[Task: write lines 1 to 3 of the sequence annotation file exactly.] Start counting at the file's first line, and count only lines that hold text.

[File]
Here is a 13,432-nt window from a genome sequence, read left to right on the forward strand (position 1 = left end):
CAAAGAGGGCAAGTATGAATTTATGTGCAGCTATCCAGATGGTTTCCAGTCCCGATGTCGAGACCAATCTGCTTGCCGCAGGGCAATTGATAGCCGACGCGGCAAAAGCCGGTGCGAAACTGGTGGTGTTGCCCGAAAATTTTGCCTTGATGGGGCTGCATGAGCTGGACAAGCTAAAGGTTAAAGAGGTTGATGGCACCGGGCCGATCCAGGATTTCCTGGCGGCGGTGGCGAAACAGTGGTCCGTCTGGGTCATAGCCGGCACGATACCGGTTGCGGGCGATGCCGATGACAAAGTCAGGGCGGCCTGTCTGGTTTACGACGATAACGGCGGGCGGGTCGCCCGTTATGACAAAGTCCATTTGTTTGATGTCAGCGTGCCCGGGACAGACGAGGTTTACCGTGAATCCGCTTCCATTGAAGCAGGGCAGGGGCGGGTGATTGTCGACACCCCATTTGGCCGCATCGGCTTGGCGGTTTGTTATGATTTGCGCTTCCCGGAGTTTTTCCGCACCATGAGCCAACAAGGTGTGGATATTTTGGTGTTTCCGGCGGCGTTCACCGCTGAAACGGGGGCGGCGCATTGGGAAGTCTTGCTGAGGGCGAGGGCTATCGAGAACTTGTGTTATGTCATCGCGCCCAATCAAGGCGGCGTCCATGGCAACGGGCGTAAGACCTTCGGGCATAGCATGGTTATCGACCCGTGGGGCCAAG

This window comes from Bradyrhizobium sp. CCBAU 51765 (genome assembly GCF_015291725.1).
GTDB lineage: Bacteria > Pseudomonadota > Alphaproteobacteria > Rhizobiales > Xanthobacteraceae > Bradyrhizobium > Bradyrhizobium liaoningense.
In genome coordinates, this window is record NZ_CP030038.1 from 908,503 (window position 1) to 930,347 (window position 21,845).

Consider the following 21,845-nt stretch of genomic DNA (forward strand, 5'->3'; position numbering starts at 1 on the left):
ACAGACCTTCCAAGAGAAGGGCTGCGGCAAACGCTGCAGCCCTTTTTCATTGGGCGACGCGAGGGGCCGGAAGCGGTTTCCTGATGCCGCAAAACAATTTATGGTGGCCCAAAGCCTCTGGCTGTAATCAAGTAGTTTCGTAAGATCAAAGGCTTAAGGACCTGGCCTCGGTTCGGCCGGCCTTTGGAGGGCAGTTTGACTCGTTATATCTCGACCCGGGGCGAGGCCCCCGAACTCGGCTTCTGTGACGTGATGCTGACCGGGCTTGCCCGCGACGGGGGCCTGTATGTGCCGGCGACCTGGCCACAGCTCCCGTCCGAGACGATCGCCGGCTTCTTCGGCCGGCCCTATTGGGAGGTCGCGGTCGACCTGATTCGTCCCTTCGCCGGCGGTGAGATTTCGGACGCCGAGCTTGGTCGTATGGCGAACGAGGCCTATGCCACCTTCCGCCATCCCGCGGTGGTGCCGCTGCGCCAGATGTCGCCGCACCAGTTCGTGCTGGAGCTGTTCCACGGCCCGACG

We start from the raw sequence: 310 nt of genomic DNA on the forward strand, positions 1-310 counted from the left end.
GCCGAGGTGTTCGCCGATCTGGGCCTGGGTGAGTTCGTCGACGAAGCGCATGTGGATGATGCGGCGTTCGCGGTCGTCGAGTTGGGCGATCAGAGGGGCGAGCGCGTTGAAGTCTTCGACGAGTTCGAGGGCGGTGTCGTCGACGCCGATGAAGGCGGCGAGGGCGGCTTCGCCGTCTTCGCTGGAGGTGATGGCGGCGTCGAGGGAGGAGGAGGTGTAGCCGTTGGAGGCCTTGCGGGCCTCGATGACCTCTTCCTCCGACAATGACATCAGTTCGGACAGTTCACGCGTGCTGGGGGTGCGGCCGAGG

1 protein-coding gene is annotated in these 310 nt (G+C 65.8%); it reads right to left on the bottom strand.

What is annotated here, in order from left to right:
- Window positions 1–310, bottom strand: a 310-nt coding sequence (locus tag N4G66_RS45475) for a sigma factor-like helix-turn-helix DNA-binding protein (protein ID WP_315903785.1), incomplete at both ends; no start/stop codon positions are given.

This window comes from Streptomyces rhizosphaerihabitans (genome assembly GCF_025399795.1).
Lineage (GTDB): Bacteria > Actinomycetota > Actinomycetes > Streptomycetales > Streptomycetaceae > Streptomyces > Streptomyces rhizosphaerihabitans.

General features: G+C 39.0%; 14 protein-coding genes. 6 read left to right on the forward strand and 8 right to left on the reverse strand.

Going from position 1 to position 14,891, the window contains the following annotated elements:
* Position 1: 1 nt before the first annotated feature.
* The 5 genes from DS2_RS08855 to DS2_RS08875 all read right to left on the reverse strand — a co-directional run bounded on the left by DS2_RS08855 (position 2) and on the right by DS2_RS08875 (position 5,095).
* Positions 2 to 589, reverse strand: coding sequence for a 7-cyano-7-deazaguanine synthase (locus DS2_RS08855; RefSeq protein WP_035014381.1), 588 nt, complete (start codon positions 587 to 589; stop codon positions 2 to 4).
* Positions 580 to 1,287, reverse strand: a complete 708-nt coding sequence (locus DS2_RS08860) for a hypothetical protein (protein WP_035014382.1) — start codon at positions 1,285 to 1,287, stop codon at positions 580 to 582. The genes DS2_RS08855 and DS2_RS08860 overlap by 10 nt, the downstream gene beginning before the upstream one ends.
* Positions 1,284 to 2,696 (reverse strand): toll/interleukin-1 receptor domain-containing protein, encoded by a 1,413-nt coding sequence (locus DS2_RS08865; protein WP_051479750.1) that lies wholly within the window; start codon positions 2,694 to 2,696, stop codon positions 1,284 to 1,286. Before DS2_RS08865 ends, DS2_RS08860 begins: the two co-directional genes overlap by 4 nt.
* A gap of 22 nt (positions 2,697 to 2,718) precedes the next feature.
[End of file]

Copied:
Here is a 13,432-nt window from a genome sequence, read left to right on the forward strand (position 1 = left end):
CAAAGAGGGCAAGTATGAATTTATGTGCAGCTATCCAGATGGTTTCCAGTCCCGATGTCGAGACCAATCTGCTTGCCGCAGGGCAATTGATAGCCGACGCGGCAAAAGCCGGTGCGAAACTGGTGGTGTTGCCCGAAAATTTTGCCTTGATGGGGCTGCATGAGCTGGACAAGCTAAAGGTTAAAGAGGTTGATGGCACCGGGCCGATCCAGGATTTCCTGGCGGCGGTGGCGAAACAGTGGTCCGTCTGGGTCATAGCCGGCACGATACCGGTTGCGGGCGATGCCGATGACAAAGTCAGGGCGGCCTGTCTGGTTTACGACGATAACGGCGGGCGGGTCGCCCGTTATGACAAAGTCCATTTGTTTGATGTCAGCGTGCCCGGGACAGACGAGGTTTACCGTGAATCCGCTTCCATTGAAGCAGGGCAGGGGCGGGTGATTGTCGACACCCCATTTGGCCGCATCGGCTTGGCGGTTTGTTATGATTTGCGCTTCCCGGAGTTTTTCCGCACCATGAGCCAACAAGGTGTGGATATTTTGGTGTTTCCGGCGGCGTTCACCGCTGAAACGGGGGCGGCGCATTGGGAAGTCTTGCTGAGGGCGAGGGCTATCGAGAACTTGTGTTATGTCATCGCGCCCAATCAAGGCGGCGTCCATGGCAACGGGCGTAAGACCTTCGGGCATAGCATGGTTATCGACCCGTGGGGCCAAG

This window comes from Bradyrhizobium sp. CCBAU 51765 (genome assembly GCF_015291725.1).